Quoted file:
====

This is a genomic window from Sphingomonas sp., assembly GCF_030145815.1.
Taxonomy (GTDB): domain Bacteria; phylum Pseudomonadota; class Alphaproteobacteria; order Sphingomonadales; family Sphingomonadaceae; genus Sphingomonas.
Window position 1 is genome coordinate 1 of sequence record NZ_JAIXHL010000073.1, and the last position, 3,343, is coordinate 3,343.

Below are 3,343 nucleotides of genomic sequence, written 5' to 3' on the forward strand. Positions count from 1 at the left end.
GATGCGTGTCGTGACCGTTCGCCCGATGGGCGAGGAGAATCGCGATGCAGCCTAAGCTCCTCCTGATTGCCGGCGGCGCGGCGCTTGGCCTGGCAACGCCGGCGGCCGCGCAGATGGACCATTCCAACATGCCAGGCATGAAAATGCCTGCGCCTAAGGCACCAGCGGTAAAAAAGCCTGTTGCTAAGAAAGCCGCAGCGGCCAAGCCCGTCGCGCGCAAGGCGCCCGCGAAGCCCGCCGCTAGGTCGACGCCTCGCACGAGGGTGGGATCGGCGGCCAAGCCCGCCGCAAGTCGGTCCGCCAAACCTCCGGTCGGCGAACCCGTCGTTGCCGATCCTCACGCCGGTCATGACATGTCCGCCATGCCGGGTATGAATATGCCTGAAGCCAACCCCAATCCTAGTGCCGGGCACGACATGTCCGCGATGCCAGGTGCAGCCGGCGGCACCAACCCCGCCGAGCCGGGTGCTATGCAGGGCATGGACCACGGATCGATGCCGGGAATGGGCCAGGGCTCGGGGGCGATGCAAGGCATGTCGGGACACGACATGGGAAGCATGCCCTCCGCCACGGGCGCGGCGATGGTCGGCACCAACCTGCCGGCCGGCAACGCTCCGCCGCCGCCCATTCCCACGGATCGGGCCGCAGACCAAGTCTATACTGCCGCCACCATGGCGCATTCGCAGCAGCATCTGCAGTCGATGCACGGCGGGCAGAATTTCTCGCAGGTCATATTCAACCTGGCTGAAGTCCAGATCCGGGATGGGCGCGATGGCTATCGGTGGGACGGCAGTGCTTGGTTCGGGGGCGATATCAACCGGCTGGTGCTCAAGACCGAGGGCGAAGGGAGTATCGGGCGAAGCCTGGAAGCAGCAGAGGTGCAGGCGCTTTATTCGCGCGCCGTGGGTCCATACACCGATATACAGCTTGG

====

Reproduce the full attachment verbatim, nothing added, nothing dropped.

This is a genomic window from Sphingomonas sp., assembly GCF_030145815.1.
Taxonomy (GTDB): domain Bacteria; phylum Pseudomonadota; class Alphaproteobacteria; order Sphingomonadales; family Sphingomonadaceae; genus Sphingomonas.
Window position 1 is genome coordinate 1 of sequence record NZ_JAIXHL010000073.1, and the last position, 3,343, is coordinate 3,343.

Below are 3,343 nucleotides of genomic sequence, written 5' to 3' on the forward strand. Positions count from 1 at the left end.
GATGCGTGTCGTGACCGTTCGCCCGATGGGCGAGGAGAATCGCGATGCAGCCTAAGCTCCTCCTGATTGCCGGCGGCGCGGCGCTTGGCCTGGCAACGCCGGCGGCCGCGCAGATGGACCATTCCAACATGCCAGGCATGAAAATGCCTGCGCCTAAGGCACCAGCGGTAAAAAAGCCTGTTGCTAAGAAAGCCGCAGCGGCCAAGCCCGTCGCGCGCAAGGCGCCCGCGAAGCCCGCCGCTAGGTCGACGCCTCGCACGAGGGTGGGATCGGCGGCCAAGCCCGCCGCAAGTCGGTCCGCCAAACCTCCGGTCGGCGAACCCGTCGTTGCCGATCCTCACGCCGGTCATGACATGTCCGCCATGCCGGGTATGAATATGCCTGAAGCCAACCCCAATCCTAGTGCCGGGCACGACATGTCCGCGATGCCAGGTGCAGCCGGCGGCACCAACCCCGCCGAGCCGGGTGCTATGCAGGGCATGGACCACGGATCGATGCCGGGAATGGGCCAGGGCTCGGGGGCGATGCAAGGCATGTCGGGACACGACATGGGAAGCATGCCCTCCGCCACGGGCGCGGCGATGGTCGGCACCAACCTGCCGGCCGGCAACGCTCCGCCGCCGCCCATTCCCACGGATCGGGCCGCAGACCAAGTCTATACTGCCGCCACCATGGCGCATTCGCAGCAGCATCTGCAGTCGATGCACGGCGGGCAGAATTTCTCGCAGGTCATATTCAACCTGGCTGAAGTCCAGATCCGGGATGGGCGCGATGGCTATCGGTGGGACGGCAGTGCTTGGTTCGGGGGCGATATCAACCGGCTGGTGCTCAAGACCGAGGGCGAAGGGAGTATCGGGCGAAGCCTGGAAGCAGCAGAGGTGCAGGCGCTTTATTCGCGCGCCGTGGGTCCATACACCGATATACAGCTTGG